BUENOS AIRES, Aug. 2 (Xinhua) -- Argentina will pursue a debt refinancing program with the International Monetary Fund (IMF) if its current debt renegotiation with private creditors fails to lead to an agreement, Economy Minister Martin Guzman said on Sunday.
To avoid defaulting on more than 66 billion U.S. dollars in foreign debt, Argentina's government has proposed some debt alleviation and a longer repayment schedule.
So far, creditors have rejected Argentina's terms, but the country "does not have the capacity to offer more," Guzman told a local daily.
"If there is no agreement, we will go ahead with the IMF on a new program. And we will talk to the private sector again in six or eight months, but with a deeper restructuring proposal," Guzman said.
"We are evaluating all our options ... The reality is that there is no more in terms of what the country can pay year by year. We have made the maximum effort possible," Guzman said.
Argentina's latest offer, submitted on July 6 to the U.S. Securities and Exchange Commission, would see the country repay approximately 53.4 dollars of every 100 dollars of debt, following a one-year grace period before starting to make payments.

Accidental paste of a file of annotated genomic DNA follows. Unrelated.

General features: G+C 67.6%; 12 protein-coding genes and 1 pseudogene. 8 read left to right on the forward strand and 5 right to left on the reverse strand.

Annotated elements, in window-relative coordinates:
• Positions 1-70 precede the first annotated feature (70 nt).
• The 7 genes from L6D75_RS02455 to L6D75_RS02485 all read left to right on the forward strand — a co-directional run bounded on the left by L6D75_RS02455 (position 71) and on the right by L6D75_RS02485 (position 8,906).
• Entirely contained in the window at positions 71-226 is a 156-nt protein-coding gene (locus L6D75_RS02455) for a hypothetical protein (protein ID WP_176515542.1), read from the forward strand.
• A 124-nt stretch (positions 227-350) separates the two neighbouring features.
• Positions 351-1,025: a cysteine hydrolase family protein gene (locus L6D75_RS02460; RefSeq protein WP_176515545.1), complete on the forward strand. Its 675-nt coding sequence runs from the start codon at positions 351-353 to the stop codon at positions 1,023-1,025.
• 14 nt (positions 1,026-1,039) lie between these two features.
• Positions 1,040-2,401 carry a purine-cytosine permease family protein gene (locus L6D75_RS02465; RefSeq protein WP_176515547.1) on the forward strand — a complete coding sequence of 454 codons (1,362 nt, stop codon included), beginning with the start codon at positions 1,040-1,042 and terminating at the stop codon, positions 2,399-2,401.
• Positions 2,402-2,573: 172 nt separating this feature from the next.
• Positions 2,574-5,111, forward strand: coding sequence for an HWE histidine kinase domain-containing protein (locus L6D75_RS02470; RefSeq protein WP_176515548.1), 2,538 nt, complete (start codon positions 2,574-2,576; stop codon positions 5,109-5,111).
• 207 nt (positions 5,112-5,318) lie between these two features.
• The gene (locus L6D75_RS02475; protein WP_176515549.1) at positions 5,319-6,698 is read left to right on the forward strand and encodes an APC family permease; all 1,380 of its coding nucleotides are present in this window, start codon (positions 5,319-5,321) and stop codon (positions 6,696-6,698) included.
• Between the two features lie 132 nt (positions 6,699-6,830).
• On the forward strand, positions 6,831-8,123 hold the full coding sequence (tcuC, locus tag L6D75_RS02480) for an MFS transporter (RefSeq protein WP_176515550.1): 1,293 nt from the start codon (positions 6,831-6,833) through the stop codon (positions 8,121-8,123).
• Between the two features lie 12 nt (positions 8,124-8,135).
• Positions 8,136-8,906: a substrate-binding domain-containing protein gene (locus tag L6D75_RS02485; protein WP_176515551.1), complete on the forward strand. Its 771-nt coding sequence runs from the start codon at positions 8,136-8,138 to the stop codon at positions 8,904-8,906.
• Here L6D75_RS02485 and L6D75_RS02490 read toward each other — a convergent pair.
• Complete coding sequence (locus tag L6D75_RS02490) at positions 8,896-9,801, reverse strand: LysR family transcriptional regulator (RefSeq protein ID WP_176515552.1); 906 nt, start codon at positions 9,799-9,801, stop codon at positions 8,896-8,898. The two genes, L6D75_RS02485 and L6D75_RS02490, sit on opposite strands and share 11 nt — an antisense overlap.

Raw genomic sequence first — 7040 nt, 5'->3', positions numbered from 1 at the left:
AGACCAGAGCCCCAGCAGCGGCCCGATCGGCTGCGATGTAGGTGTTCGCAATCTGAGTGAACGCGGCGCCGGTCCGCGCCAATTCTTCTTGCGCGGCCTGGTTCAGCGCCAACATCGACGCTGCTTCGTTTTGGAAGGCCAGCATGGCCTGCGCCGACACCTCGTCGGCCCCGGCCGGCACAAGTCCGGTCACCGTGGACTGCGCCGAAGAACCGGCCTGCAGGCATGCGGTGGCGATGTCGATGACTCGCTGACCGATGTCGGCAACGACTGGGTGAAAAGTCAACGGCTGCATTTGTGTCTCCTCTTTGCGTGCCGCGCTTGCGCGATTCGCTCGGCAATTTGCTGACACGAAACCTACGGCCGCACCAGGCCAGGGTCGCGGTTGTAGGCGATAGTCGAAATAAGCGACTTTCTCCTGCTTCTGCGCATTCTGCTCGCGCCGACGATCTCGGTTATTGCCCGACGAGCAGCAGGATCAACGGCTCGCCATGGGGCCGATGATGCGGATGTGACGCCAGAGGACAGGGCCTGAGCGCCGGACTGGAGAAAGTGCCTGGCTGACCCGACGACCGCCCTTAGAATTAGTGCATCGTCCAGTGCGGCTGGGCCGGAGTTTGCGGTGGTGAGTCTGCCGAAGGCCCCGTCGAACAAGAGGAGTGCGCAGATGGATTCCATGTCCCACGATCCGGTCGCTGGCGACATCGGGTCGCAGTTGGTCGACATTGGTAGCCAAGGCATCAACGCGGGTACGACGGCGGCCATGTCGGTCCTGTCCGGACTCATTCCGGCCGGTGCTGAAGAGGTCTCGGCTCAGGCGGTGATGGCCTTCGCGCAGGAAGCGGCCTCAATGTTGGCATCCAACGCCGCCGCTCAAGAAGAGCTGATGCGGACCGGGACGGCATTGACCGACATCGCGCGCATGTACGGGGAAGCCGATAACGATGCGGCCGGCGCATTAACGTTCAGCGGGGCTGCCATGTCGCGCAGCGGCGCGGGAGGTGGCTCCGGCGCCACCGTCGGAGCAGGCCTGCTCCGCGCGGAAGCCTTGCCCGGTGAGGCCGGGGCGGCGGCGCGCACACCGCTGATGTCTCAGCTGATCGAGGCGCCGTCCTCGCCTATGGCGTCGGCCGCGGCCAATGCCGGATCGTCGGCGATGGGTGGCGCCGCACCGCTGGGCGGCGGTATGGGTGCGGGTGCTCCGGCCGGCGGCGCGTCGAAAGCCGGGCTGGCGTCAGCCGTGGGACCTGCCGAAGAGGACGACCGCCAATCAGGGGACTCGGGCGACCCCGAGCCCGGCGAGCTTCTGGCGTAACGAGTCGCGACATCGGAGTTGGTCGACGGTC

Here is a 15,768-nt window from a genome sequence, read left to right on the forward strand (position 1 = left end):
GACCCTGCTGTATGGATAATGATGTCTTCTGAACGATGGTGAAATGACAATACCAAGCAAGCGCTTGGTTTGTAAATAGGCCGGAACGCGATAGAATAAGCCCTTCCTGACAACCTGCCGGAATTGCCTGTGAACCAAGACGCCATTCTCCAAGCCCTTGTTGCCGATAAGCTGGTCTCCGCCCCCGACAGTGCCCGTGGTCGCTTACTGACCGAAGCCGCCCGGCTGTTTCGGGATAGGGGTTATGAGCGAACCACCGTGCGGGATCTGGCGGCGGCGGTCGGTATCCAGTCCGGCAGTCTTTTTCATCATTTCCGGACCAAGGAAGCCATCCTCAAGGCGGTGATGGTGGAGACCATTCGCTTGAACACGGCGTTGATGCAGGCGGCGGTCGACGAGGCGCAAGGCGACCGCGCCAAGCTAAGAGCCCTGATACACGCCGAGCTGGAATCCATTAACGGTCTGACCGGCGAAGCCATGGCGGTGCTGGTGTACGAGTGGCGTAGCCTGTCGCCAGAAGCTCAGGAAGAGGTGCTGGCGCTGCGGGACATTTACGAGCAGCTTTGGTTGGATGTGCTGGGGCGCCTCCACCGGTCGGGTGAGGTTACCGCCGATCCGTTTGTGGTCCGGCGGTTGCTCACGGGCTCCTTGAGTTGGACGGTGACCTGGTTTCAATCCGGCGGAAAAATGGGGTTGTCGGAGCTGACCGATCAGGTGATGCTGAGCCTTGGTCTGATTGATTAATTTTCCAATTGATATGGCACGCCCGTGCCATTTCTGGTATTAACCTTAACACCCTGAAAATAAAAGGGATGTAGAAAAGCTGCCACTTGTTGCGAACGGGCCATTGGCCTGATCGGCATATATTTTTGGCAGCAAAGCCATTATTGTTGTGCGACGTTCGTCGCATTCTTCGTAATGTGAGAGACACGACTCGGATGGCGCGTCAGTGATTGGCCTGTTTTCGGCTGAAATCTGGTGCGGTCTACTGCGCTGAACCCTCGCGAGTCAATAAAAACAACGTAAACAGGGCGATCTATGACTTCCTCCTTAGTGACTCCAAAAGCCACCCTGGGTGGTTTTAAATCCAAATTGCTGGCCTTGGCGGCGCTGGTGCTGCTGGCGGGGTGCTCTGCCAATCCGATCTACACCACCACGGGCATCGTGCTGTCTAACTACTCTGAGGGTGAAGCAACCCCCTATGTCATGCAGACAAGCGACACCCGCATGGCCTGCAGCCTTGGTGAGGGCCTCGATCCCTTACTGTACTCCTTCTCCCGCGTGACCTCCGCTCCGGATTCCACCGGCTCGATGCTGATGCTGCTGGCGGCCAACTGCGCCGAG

Creditors made a counter offer, asking for 56 dollars of every 100 dollars of debt.
However, "you have to understand what those three dollars mean. We are talking about billions of dollars in a situation of fragility and strong restrictions," said Guzman, warning that it would force the government to risk further financial instability.
It is now up to creditors to decide whether to save the country from default, which would lead to a suspension of debt payments, said the minister.
Argentina and the IMF agreed to a stand-by deal in mid-2018 for the release of around 56.7 billion dollars, of which the country has received about 44.1 billion dollars in disbursements.